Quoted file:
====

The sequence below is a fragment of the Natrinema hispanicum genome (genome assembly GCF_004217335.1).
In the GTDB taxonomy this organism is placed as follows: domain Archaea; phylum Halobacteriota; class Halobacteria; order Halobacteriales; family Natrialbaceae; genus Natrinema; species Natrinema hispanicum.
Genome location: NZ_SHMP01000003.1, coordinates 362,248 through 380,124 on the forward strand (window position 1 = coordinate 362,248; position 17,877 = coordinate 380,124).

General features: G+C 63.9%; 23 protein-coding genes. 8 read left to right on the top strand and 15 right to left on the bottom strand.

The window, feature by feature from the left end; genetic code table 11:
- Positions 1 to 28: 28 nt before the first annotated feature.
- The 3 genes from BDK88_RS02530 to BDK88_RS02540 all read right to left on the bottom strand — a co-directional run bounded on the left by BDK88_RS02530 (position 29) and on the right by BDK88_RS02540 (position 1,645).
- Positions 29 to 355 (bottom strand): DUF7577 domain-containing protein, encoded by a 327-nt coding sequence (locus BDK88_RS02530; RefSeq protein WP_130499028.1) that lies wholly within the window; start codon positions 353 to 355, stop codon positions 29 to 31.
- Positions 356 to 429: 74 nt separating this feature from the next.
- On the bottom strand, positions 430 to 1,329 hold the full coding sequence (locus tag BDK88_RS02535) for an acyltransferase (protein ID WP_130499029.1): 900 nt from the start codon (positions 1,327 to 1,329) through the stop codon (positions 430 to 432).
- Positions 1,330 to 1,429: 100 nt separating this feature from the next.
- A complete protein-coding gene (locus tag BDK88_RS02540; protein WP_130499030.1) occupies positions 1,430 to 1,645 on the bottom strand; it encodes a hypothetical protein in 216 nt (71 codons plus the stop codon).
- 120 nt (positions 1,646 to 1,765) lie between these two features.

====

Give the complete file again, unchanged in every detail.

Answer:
The sequence below is a fragment of the Natrinema hispanicum genome (genome assembly GCF_004217335.1).
In the GTDB taxonomy this organism is placed as follows: domain Archaea; phylum Halobacteriota; class Halobacteria; order Halobacteriales; family Natrialbaceae; genus Natrinema; species Natrinema hispanicum.
Genome location: NZ_SHMP01000003.1, coordinates 362,248 through 380,124 on the forward strand (window position 1 = coordinate 362,248; position 17,877 = coordinate 380,124).

General features: G+C 63.9%; 23 protein-coding genes. 8 read left to right on the top strand and 15 right to left on the bottom strand.

The window, feature by feature from the left end; genetic code table 11:
- Positions 1 to 28: 28 nt before the first annotated feature.
- The 3 genes from BDK88_RS02530 to BDK88_RS02540 all read right to left on the bottom strand — a co-directional run bounded on the left by BDK88_RS02530 (position 29) and on the right by BDK88_RS02540 (position 1,645).
- Positions 29 to 355 (bottom strand): DUF7577 domain-containing protein, encoded by a 327-nt coding sequence (locus BDK88_RS02530; RefSeq protein WP_130499028.1) that lies wholly within the window; start codon positions 353 to 355, stop codon positions 29 to 31.
- Positions 356 to 429: 74 nt separating this feature from the next.
- On the bottom strand, positions 430 to 1,329 hold the full coding sequence (locus tag BDK88_RS02535) for an acyltransferase (protein ID WP_130499029.1): 900 nt from the start codon (positions 1,327 to 1,329) through the stop codon (positions 430 to 432).
- Positions 1,330 to 1,429: 100 nt separating this feature from the next.
- A complete protein-coding gene (locus tag BDK88_RS02540; protein WP_130499030.1) occupies positions 1,430 to 1,645 on the bottom strand; it encodes a hypothetical protein in 216 nt (71 codons plus the stop codon).
- 120 nt (positions 1,646 to 1,765) lie between these two features.